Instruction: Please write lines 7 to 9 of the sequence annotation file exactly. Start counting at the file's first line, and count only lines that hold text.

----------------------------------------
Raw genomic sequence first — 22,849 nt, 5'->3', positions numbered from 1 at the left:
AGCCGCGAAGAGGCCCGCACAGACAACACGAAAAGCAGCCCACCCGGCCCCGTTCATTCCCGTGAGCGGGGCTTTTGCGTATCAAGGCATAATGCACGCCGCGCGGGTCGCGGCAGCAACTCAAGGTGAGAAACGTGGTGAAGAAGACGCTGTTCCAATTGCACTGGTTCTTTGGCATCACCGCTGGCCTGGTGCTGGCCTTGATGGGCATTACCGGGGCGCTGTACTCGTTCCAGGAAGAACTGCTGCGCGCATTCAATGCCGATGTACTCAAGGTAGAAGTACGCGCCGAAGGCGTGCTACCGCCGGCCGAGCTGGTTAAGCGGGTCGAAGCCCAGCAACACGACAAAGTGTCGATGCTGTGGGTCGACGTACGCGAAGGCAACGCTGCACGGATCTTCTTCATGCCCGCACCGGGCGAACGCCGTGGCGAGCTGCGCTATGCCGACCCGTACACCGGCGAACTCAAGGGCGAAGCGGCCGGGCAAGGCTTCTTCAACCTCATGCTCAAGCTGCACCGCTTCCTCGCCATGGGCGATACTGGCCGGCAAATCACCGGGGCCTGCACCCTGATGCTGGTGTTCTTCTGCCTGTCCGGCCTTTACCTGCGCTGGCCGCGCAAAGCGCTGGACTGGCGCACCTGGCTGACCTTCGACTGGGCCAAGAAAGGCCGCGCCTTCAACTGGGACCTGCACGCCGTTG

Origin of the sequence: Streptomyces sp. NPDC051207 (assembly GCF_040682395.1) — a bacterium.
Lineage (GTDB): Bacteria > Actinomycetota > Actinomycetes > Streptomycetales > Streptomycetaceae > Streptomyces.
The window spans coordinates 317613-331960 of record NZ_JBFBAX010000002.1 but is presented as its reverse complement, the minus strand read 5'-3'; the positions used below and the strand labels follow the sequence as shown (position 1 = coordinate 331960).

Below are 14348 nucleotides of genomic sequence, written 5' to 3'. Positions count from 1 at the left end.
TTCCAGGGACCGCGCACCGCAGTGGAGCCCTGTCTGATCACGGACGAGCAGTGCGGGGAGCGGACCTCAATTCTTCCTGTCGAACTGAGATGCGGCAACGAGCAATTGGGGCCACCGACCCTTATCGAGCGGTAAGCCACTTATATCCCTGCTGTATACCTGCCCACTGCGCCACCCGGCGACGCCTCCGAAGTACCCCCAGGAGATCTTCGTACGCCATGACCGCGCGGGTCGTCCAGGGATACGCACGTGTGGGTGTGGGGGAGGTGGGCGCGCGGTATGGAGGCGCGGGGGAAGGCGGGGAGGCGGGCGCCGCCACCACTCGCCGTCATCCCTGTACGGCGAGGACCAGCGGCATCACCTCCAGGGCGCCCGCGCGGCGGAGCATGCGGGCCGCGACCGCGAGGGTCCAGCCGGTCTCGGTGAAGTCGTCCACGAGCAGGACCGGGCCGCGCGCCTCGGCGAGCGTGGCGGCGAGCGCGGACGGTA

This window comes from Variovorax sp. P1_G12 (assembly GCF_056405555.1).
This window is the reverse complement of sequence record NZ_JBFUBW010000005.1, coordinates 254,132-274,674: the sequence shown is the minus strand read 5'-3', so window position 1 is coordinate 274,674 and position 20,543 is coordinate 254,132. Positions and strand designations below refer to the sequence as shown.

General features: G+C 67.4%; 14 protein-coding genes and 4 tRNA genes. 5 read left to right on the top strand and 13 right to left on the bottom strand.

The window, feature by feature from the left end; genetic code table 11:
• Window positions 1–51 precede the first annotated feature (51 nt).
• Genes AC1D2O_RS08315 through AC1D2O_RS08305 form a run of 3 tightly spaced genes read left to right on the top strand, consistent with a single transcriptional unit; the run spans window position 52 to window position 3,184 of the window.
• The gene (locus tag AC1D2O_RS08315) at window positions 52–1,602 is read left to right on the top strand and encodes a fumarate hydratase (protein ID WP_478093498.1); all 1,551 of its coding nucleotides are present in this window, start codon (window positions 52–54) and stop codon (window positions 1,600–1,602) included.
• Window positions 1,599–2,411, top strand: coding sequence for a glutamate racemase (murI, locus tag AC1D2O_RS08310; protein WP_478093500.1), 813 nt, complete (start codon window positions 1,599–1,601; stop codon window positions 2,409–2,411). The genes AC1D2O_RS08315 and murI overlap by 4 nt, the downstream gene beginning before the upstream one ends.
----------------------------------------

TTCCAGGGACCGCGCACCGCAGTGGAGCCCTGTCTGATCACGGACGAGCAGTGCGGGGAGCGGACCTCAATTCTTCCTGTCGAACTGAGATGCGGCAACGAGCAATTGGGGCCACCGACCCTTATCGAGCGGTAAGCCACTTATATCCCTGCTGTATACCTGCCCACTGCGCCACCCGGCGACGCCTCCGAAGTACCCCCAGGAGATCTTCGTACGCCATGACCGCGCGGGTCGTCCAGGGATACGCACGTGTGGGTGTGGGGGAGGTGGGCGCGCGGTATGGAGGCGCGGGGGAAGGCGGGGAGGCGGGCGCCGCCACCACTCGCCGTCATCCCTGTACGGCGAGGACCAGCGGCATCACCTCCAGGGCGCCCGCGCGGCGGAGCATGCGGGCCGCGACCGCGAGGGTCCAGCCGGTCTCGGTGAAGTCGTCCACGAGCAGGACCGGGCCGCGCGCCTCGGCGAGCGTGGCGGCGAGCGCGGACGGTA

This window comes from Variovorax sp. P1_G12 (assembly GCF_056405555.1).
This window is the reverse complement of sequence record NZ_JBFUBW010000005.1, coordinates 254,132-274,674: the sequence shown is the minus strand read 5'-3', so window position 1 is coordinate 274,674 and position 20,543 is coordinate 254,132. Positions and strand designations below refer to the sequence as shown.